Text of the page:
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And That Happened: Monday’s Scores and Highlights

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Here are the scores. Here are the highlights:

Astros 11, Athletics 4: The Astros were wearing t-shirts yesterday that said “dream-crushers” on them, and while Astros players are saying the shirt is about them chasing their own dreams of glory — um, that’s not what “crush” means, but whatever — it’s pretty clear they’re meant as a message to the A’s. That message: do not get too invested in a would-be dream season in which they chase down the Astros in the AL West after being down double digits in July. If that is what the shirts mean — and if they truly are taking motivation from a Gildan or a Fruit of the Loom — so far so good, because Alex Bregman and Tyler White homered and drove in four runs each, helping Houston come back from an early 4-0 deficit and win their sixth straight game. George Springer and Jose Altuve each drove in a run as well in the Astros’ five-run third, that ended Brett Anderson‘s scoreless innings streak pretty definitively. The Astros knocked the A’s down to two and a half back.

Cubs 7, Mets 4: The Cubs won their sixth straight game as well. Jon Lester allowed three runs over six innings, drove in two runs with an RBI single off of Noah Syndergaard and even made a couple of slick defensive plays. He didn’t get the win thanks to the Mets tying things up late with a Kevin Plawecki homer, but Ben Zobrist‘s seventh inning go-ahead RBI, a fielder’s choice and an eighth inning Anthony Rizzo bomb powered Chicago to victory.

Angels 10, Rockies 7: The Angels beat the Rockies in a game, the box score of which anyway, that looked like it took place in Coors Field even if it didn’t. The Angels blew a three-run lead at one point thanks to DJ LeMahieu‘s grand slam and the Rockies blew two two-run leads. Eric Young Jr. drove in a pair as the Angels took the lead last thanks to a five-run eighth inning. Mike Trout and Shohei Ohtani each homered — Ohtani’s was a two-run shot — and the duo drove in two and three runs, respectively. Not the sort of game the Rockies want to lose, but ar least they did not lose any ground on the Dbacks in the west because . . .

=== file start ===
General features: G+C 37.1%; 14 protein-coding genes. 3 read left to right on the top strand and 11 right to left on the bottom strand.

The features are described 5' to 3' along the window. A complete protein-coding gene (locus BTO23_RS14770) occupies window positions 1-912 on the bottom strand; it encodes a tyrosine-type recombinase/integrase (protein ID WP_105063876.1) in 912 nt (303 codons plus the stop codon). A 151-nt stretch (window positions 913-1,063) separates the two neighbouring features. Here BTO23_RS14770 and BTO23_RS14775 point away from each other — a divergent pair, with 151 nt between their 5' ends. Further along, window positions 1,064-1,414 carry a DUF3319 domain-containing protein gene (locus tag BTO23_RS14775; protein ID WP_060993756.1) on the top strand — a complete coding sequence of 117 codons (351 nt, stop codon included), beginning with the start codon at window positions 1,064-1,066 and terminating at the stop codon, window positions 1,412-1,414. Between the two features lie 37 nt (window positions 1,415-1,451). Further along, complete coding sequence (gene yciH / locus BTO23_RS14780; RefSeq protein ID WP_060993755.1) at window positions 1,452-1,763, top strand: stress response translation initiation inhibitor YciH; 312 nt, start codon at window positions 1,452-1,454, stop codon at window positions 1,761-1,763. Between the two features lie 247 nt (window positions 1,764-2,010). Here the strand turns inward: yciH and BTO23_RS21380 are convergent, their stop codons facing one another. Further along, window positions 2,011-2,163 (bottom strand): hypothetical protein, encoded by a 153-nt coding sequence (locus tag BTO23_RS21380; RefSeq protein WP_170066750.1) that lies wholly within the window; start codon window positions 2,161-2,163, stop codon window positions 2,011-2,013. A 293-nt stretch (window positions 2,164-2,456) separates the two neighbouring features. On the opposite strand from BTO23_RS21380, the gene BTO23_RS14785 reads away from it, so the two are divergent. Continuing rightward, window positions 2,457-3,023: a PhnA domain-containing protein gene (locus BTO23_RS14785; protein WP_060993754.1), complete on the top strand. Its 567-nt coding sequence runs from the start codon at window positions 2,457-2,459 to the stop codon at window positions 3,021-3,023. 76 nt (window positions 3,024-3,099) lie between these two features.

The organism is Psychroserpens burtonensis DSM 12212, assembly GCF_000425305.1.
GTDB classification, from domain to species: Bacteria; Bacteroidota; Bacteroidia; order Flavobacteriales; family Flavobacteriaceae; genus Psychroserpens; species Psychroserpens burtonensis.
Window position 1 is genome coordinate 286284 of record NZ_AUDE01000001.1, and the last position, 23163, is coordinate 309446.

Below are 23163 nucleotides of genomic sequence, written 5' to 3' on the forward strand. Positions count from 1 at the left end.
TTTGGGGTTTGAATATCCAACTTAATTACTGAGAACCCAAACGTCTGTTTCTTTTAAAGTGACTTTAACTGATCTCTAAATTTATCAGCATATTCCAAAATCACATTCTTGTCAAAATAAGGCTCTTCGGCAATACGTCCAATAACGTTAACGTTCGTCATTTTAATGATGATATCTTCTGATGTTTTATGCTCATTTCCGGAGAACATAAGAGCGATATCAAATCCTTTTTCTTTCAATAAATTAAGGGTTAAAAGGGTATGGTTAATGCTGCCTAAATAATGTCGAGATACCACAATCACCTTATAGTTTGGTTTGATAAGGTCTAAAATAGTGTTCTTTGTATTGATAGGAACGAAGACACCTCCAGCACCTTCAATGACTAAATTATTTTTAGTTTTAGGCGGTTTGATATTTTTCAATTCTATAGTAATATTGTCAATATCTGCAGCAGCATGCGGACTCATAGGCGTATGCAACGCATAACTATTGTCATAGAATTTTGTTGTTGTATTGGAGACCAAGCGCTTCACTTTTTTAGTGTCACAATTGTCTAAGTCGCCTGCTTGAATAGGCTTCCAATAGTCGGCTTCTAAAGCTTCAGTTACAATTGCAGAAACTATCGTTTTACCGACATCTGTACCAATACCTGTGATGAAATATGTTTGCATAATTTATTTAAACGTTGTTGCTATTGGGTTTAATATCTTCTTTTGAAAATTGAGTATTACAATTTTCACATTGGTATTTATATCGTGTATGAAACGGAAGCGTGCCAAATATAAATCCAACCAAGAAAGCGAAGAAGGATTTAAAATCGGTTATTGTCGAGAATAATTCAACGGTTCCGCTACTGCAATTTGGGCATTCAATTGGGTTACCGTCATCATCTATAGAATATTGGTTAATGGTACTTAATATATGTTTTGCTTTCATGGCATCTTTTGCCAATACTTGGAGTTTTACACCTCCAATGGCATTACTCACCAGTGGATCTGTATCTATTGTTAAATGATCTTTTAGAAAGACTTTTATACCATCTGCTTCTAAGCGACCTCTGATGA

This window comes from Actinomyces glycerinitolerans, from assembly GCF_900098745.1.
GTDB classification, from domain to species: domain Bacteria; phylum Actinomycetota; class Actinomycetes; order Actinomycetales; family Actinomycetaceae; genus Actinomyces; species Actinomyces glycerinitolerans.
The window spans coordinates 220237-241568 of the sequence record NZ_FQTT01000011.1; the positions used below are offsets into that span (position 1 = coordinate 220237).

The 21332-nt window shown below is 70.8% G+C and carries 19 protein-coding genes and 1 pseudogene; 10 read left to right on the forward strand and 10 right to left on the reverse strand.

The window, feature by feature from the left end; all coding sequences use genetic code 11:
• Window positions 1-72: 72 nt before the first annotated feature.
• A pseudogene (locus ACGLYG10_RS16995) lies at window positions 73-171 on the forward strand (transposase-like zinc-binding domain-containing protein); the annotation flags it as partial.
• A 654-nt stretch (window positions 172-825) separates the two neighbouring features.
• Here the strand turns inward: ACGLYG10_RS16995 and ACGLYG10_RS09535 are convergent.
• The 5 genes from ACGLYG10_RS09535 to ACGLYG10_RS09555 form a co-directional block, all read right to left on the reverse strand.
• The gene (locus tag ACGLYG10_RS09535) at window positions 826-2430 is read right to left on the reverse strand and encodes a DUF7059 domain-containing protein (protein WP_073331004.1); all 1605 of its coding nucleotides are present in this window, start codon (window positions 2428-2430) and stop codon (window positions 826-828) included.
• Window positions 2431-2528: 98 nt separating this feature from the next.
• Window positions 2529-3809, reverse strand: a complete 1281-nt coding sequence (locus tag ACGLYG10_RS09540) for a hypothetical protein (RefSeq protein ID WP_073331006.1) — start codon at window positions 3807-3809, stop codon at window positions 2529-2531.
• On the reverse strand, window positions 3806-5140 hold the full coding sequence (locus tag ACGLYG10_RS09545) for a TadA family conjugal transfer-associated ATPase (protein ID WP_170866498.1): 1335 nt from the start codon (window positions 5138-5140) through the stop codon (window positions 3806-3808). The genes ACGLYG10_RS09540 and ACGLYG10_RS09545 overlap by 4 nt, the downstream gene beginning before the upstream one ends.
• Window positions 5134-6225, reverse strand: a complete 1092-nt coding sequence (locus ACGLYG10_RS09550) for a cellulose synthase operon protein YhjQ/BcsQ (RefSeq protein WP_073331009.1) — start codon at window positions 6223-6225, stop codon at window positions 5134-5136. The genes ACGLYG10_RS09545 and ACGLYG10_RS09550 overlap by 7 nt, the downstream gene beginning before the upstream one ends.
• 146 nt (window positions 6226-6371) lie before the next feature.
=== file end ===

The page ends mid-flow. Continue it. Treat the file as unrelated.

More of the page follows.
Giants 2, Diamondbacks 0: . . . Chris Stratton shut out Arizona for eight innings, giving up only five hits and striking out six. Steven Duggar drove in two runs — these via a second inning two-run homer — for the second game in a row to account for all of the Giants scoring.

White Sox 6, Yankees 2: Masahiro Tanaka had a two-run cushion and was shutting out one of baseball’s worst teams until the sixth inning when he surrendered three to the Chisox, thanks in large part to a couple of drips and drabs that just landed in the wrong spots of the infield to put runners on. Tanaka was allowed to stay in the game after losing the lead and gave up one more in the seventh. His counterpoint, Carlos Rodon, had no such trouble. He pitched two-hit ball over seven innings, although one of those hits was a two-run homer surrendered to Gleyber Torres. Otherwise, though, it was all Chicago, with Yoan Moncada doubling in two, Nicky Delmonico popping up a sac fly, Matt Anderson doubling in a run and a couple of runs scoring on an error and a wild pitch, respectively. The Yankees only managed three hits all night. The White Sox have won four in a row.